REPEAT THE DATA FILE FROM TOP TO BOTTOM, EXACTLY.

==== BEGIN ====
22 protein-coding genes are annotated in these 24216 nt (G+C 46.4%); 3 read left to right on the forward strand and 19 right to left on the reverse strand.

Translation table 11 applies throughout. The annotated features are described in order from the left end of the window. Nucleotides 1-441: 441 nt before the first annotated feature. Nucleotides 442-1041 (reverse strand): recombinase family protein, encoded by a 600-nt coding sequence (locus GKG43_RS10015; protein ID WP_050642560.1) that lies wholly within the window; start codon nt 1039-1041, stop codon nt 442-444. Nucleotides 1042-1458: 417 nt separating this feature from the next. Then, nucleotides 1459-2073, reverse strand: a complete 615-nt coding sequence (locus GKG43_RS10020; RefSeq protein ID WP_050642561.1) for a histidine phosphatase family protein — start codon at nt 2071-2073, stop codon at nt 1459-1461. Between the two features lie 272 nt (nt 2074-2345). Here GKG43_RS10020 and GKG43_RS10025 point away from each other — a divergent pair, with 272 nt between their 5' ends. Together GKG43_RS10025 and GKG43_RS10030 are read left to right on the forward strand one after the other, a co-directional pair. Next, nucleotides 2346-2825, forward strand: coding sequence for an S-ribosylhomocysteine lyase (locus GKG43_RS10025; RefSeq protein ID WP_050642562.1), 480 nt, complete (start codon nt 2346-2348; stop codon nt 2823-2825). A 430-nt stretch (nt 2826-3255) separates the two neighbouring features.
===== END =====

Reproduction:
22 protein-coding genes are annotated in these 24216 nt (G+C 46.4%); 3 read left to right on the forward strand and 19 right to left on the reverse strand.

Translation table 11 applies throughout. The annotated features are described in order from the left end of the window. Nucleotides 1-441: 441 nt before the first annotated feature. Nucleotides 442-1041 (reverse strand): recombinase family protein, encoded by a 600-nt coding sequence (locus GKG43_RS10015; protein ID WP_050642560.1) that lies wholly within the window; start codon nt 1039-1041, stop codon nt 442-444. Nucleotides 1042-1458: 417 nt separating this feature from the next. Then, nucleotides 1459-2073, reverse strand: a complete 615-nt coding sequence (locus GKG43_RS10020; RefSeq protein ID WP_050642561.1) for a histidine phosphatase family protein — start codon at nt 2071-2073, stop codon at nt 1459-1461. Between the two features lie 272 nt (nt 2074-2345). Here GKG43_RS10020 and GKG43_RS10025 point away from each other — a divergent pair, with 272 nt between their 5' ends. Together GKG43_RS10025 and GKG43_RS10030 are read left to right on the forward strand one after the other, a co-directional pair. Next, nucleotides 2346-2825, forward strand: coding sequence for an S-ribosylhomocysteine lyase (locus GKG43_RS10025; RefSeq protein ID WP_050642562.1), 480 nt, complete (start codon nt 2346-2348; stop codon nt 2823-2825). A 430-nt stretch (nt 2826-3255) separates the two neighbouring features.